When University President Mary Sue Coleman announced plans last October to demolish the Frieze Building and replace it with a new residence hall, many Ann Arbor residents said they were caught off guard. Since then, local groups and some members of the University Board of Regents have increasingly voiced objections that, because of the building’s historic significance, portions of it should be saved.
Citizens will have an opportunity to discuss these concerns with administrators at a meeting Jan. 13 at the Michigan League.
“We hadn’t had any indication that the University was planning to demolish the Frieze Building; we didn’t know how to feel about it,” said Norman Tyler, a professor of planning and preservation at Eastern Michigan University who opposes the University’s plans.
“A project like that, it takes a little while to try and understand what the impact will be. It took us by surprise.”
In addition to members of the community, some regents have expressed concerns about the project and have said they believe an alternative should be found.
“Re-using a portion of the building may not be economically feasible,” said Regent Katherine White (D-Ann Arbor). “But the architectural firm chosen for the project should at least consider the idea. If the University does not bring forward ideas to save a portion of the Frieze Building to the architects, (the architects) are not going to consider the proposition.”
Coleman’s October announcement introduced plans to tear down the existing Frieze Building and build a new residence hall — the first in 37 years — along with a variety of different classroom facilities. But regents have not yet approved this project because it is still in the early stages of development, White said.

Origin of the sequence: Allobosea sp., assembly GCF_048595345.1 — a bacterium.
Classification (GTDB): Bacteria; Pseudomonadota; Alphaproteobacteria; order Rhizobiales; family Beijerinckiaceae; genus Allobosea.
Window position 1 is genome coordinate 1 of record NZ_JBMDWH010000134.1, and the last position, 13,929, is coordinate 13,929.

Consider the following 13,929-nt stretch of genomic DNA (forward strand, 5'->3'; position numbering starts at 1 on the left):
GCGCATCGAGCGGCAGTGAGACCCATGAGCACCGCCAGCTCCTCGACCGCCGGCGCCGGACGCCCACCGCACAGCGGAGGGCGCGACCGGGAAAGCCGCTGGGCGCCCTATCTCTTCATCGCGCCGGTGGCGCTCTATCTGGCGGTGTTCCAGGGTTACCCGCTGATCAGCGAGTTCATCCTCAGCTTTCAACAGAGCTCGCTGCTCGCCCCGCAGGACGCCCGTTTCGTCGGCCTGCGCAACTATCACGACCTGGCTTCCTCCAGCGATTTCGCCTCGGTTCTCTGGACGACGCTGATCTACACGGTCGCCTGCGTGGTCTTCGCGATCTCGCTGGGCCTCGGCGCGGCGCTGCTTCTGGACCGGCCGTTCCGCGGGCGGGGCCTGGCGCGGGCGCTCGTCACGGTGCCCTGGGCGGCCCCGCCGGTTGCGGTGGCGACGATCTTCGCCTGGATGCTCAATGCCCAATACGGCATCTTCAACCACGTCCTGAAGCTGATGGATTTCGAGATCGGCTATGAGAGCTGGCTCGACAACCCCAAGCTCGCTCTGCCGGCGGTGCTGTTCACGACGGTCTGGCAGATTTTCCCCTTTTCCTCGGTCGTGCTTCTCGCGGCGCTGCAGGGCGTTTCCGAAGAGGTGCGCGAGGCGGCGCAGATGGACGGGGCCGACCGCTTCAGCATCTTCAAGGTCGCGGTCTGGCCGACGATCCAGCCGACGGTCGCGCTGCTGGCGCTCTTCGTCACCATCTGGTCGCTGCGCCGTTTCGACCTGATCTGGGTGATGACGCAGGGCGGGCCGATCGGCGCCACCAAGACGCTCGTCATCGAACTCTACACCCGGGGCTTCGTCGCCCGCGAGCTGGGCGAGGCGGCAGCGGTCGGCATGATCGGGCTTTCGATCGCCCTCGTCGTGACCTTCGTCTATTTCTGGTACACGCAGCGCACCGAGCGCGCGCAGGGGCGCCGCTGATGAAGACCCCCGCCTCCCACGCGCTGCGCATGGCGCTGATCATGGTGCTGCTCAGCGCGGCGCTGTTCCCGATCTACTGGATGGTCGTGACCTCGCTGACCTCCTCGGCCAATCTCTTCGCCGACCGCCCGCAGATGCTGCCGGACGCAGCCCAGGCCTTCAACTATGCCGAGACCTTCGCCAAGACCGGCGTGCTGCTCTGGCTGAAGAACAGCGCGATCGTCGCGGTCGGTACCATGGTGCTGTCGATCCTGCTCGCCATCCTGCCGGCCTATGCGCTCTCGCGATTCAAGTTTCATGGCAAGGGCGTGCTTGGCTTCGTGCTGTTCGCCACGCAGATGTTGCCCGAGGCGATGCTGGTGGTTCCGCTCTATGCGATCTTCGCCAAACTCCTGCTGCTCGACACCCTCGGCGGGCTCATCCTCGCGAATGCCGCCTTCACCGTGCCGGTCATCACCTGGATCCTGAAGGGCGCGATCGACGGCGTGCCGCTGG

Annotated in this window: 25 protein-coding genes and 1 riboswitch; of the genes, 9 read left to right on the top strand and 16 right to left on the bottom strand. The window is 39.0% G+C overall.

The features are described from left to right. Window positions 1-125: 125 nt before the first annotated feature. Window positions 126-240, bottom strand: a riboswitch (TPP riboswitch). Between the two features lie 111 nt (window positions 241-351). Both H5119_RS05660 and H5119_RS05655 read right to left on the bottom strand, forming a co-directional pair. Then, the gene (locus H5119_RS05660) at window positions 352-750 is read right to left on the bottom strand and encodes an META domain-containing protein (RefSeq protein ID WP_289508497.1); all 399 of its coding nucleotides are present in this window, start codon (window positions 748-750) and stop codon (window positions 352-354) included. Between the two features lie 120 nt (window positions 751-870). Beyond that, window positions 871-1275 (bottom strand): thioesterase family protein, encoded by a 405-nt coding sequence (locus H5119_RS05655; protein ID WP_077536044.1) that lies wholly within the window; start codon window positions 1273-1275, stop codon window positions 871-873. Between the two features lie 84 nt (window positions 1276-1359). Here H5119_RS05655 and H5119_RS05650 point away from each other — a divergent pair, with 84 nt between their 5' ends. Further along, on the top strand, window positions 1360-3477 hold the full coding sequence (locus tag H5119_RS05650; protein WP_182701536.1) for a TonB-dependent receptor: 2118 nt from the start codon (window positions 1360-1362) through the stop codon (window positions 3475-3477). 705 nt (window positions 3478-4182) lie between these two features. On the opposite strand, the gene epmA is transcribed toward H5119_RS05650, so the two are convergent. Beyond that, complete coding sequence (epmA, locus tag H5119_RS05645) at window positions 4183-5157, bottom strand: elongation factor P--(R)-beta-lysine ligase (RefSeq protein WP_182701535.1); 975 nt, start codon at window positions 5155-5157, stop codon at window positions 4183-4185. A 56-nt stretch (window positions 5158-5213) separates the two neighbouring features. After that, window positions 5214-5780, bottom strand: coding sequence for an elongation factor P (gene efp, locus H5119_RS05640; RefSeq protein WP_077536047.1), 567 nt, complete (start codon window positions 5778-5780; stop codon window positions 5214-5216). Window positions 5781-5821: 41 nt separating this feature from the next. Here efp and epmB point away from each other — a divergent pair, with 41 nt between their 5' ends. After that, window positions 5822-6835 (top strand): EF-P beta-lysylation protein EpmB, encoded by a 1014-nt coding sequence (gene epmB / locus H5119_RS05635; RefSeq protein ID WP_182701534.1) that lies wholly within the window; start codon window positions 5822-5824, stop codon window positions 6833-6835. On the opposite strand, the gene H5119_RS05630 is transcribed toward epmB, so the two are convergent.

The Frieze Building is the site of the old Ann Arbor High School, which was built in 1907.
Many proponents of preservation said they hope the architects for the new building will be able to save the original outside wall of the building as well as the Carnegie Library inside, which Coleman also wants to preserve.
“I think everyone agrees that, given the condition of the building, it needs some renovation. It’s not a question of whether it needs renovation, but a question of whether it is saved. We want to keep that part of the history of Ann Arbor,” said
Christine Crockett, the president of the Old Fourth Ward Association and a member of the U of M Neighbors Committee, which serves as a liaison between the University and Ann Arbor neighborhoods.
The University has acknowledged the concerns and is responding in various ways. In addition to communicating with the individual groups, the University will hear other concerns regarding the Frieze Building at the forum Thursday.
“It is important to many people in the Ann Arbor community to save a portion of the Frieze Building,” White said. “These concerns should be considered in developing plans for a new residence hall and academic building at the site.”
White also said she hopes the University will take local residents suggestions into account when an architect is appointed and official plans are developed.
The University has yet to choose an architect for the project, but the University’s director of community relations, Jim Kosteva, said the administration hopes to do so before the regents’ meeting on January 26. The original date to have made a selection was in December but was postponed.
Members of the community said they hope the University will be careful in choosing an architect.
“Whatever we see built there, we want to see good architecture,” Crockett said. “I would like to see the University hire a really good architect who understands and appreciates historic buildings and knows how to design compatible additions.”
Concerned citizens like Crockett say they will continue to express their concerns to the University during regents’ meetings and other forums. Crockett said local groups will send out postcards and make phone calls to encourage citizens to come to the meeting next Thursday.